Hong Kong: Asian stock markets rose on Thursday, buoyed by strong corporate earnings and as the Federal Reserve expressed cautious optimism about the strength of the US economic recovery.
Japan’s Nikkei was up 0.7% at 10883.53 points and Australia’s benchmark index was also higher by 0.2%. The MSCI’s index of Asia Pacific shares outside Japan added 0.3%.
Minutes of the Fed’s 25-26 January policy session on Wednesday showed officials were more confident on economic recovery, though the job market recovery remained a concern. .
Wall Street ended higher with the Dow Jones industrial average closing half a percent up, helped by strong results from Dell Inc which beat market estimates, sending its shares up by 11.9%. .
The MSCI All-Country index rose 0.3% to a 30-month peak.
“The mood in global equity markets is extremely positive and if external circumstances don’t change much, the current rally can carry on until the Nikkei reaches 11,000,” said Kazuhiro Takahashi, general manager at Daiwa Securities Capital Markets.
Japanese shares have gained some 6% this year, making it the best-performing Asian market so far in 2011, while Asian stocks outside Japan are down more than 2% on the year to date, largely due to inflation worries and outflows from emerging markets into developed ones.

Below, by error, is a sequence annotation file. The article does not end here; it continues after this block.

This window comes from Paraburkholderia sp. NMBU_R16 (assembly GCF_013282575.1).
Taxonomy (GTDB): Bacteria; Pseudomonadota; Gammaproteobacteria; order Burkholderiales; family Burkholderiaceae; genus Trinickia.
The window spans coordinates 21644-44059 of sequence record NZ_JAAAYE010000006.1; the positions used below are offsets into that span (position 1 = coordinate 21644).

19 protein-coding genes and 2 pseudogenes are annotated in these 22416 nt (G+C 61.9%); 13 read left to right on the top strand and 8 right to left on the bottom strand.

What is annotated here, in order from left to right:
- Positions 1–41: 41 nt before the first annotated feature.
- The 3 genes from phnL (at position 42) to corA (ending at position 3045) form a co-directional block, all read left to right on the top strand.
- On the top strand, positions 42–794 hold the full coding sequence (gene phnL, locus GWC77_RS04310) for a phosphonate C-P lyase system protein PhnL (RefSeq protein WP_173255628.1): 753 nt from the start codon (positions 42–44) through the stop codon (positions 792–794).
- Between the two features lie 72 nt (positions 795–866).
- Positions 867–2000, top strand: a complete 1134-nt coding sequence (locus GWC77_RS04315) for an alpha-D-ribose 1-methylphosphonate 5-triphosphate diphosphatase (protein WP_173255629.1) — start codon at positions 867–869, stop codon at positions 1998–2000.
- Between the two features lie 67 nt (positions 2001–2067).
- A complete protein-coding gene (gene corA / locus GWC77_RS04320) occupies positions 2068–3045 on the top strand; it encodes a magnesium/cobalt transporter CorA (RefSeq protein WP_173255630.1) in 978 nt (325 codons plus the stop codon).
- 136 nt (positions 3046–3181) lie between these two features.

Brent crude surged to near 2-1/2 years highs above $104 a barrel and U.S. crude for March delivery climbed as high as $85.95 a barrel as anti-government protests spread to other countries in the Middle East.
The rising tensions pushed gold prices higher which was set for a fourth consecutive day of gains.
In the currency markets, the dollar was little changed after weakening in the previous session on news that Iranian warships were en route to Syria. The reports added to resurgent geopolitical tensions in the Middle East, sparking a surge in traditional safe-haven currencies such as the Swiss franc .
Sterling was still nursing losses as investors revised expectations for a rate rise after the Bank of England downgraded its economic growth forecast in its quarterly inflation report, even as consumer prices spiked higher.